GW offers graduate degrees that can’t be found at any other university. The college’s Master of Forensic Sciences degree in Friction Ridge Analysis is among the nation’s first graduate degrees in fingerprinting. In preparing students for careers as expert latent print examiners, the program cultivates practical latent print development skills, latent print comparison training and an understanding of the underlying science of friction ridge analysis. The curriculum runs the gamut from the chemistry behind processing fingerprints and the skills to apply it to understanding legal issues and latent print standards. Working with a faculty comprised of experts and experienced forensic sciences practitioners—instructors in the latent print examination courses include veterans of the FBI Forensic Laboratory and the U.S. Secret Service Forensic Laboratory—students gain a solid foundation in the all-important ACE-V (analysis, comparison, evaluation and verification) method for evaluating the identification of fingerprints.

GW also offers a unique Graduate Certificate in Latent Print Examination. As the backbone of every forensic sciences laboratory, Latent Print Units are demanding the highest skills and qualifications from their examiners and investigators. The GW certificate program trains students on the scientific methods behind fingerprint identification—including mastery of the ACE-V method—and how they apply to processing fingerprints. Ideal for aspiring latent print examiners, students in the Certificate program gain critical laboratory experience, learning about subjects that include the biological and environmental aspects of friction ridge skin and the genetic factors that influence friction ridge skin development. The graduate certificate’s rigorous coursework is designed to prepare graduates for the International Association for Identification examination, leading to certification as a latent print examiner.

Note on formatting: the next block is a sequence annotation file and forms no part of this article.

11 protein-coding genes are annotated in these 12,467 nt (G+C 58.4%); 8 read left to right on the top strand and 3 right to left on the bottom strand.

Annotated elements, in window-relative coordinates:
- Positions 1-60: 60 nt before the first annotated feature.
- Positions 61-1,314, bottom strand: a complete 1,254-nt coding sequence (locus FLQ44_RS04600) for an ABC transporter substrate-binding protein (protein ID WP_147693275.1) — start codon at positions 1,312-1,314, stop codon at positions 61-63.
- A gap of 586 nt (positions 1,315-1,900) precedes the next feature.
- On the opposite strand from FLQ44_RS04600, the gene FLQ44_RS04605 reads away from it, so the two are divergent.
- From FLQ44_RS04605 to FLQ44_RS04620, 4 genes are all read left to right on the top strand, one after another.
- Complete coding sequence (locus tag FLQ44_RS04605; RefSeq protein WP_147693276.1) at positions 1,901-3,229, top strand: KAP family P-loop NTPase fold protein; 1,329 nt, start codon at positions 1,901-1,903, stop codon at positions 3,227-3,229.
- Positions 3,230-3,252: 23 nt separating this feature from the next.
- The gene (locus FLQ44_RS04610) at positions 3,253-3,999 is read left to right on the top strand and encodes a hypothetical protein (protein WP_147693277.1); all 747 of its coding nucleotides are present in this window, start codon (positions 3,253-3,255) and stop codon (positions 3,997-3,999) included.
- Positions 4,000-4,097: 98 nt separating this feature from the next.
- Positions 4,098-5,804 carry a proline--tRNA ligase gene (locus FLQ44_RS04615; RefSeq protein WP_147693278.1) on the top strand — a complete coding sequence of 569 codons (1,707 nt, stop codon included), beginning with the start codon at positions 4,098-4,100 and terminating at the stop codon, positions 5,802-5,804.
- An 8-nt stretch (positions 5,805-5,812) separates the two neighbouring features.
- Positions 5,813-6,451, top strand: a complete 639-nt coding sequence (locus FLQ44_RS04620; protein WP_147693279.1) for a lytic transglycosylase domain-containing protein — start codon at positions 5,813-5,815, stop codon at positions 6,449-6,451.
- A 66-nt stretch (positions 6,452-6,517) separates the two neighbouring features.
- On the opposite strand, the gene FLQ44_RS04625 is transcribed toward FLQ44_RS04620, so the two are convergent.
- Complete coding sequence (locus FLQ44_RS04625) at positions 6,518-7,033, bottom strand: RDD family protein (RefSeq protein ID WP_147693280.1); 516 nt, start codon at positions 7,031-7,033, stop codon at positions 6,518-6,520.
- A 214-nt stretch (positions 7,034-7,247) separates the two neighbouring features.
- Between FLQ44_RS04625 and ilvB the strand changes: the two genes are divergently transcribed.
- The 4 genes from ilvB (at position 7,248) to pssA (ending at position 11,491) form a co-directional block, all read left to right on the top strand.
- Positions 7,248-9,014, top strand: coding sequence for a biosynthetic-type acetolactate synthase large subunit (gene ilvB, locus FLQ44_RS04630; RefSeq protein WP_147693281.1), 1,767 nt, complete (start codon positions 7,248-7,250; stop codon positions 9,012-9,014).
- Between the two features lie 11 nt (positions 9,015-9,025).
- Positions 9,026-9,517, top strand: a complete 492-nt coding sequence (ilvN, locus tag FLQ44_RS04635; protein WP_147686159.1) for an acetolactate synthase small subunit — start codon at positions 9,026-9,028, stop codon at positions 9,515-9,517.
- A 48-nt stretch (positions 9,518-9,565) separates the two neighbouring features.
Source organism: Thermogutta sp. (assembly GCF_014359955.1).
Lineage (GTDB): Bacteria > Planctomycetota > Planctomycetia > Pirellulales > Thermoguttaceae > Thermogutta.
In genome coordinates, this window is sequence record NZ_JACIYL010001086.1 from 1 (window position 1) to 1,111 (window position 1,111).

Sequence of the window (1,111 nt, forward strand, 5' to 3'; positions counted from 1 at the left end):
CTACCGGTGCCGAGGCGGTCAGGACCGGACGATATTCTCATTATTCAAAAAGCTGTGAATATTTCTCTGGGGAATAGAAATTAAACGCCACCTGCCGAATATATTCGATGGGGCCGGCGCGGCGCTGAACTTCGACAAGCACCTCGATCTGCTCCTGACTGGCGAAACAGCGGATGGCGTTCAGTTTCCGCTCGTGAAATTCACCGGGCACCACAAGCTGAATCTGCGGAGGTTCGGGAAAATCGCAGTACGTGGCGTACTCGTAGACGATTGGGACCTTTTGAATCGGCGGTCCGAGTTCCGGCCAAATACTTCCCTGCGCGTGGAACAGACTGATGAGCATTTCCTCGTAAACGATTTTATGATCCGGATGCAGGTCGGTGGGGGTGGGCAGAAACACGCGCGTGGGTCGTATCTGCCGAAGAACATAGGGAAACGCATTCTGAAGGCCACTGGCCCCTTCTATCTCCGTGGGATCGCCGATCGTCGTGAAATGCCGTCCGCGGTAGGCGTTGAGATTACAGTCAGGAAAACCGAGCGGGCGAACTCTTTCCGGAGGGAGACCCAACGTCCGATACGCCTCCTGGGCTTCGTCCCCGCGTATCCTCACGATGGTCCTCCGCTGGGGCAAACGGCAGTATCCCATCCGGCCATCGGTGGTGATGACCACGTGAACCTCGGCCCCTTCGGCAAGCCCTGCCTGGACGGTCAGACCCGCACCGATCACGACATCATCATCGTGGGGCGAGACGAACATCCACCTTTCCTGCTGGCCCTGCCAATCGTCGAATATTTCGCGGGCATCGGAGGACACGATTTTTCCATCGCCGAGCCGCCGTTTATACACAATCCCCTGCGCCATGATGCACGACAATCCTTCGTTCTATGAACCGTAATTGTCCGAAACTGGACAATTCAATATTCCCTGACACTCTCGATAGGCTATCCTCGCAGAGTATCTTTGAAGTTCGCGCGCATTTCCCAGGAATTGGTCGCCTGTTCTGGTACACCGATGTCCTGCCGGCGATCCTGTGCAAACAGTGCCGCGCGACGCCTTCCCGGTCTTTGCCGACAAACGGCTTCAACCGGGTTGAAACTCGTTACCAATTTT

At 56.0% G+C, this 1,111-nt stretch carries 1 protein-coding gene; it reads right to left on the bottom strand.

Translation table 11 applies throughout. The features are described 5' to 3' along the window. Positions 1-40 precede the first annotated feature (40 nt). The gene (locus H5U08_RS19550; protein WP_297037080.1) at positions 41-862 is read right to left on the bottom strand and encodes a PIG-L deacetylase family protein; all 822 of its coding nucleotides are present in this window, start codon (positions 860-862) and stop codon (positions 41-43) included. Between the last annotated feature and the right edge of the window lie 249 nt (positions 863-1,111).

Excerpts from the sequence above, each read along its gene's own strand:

From crime scenes to lab settings, latent print examiners must master an array of technical, practical and analytic expertise—whether they are recovering, processing and examining fingerprints or following legal protocol for preserving evidence and chain of custody. Students in the GW Department of Forensic Sciences’ MFS in Friction Ridge Analysis and Graduate Certificate in Latent Print Examination programs are well-equipped with the skills and knowledge to forge successful careers as latent print examiners.

 
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Product News

Six interchangeable LED lamps

highlight the features of the OPTIMAX Multi-Lite Forensic Inspection Kit from Spectronics Corporation. This portable kit is designed for crime-scene investigation, gathering evidence, and work in the forensic laboratory. The LEDs provide six single-wavelength light sources, each useful for specific applications, from bodily fluids to fingerprints. The wavelengths are: UV-A (365 nm), blue (450 nm), green (525 nm), amber (590 nm), red (630 nm), and white light (400-700 nm). The cordless flashlight weighs only 15 oz. To learn more, go to: www.spectroline.com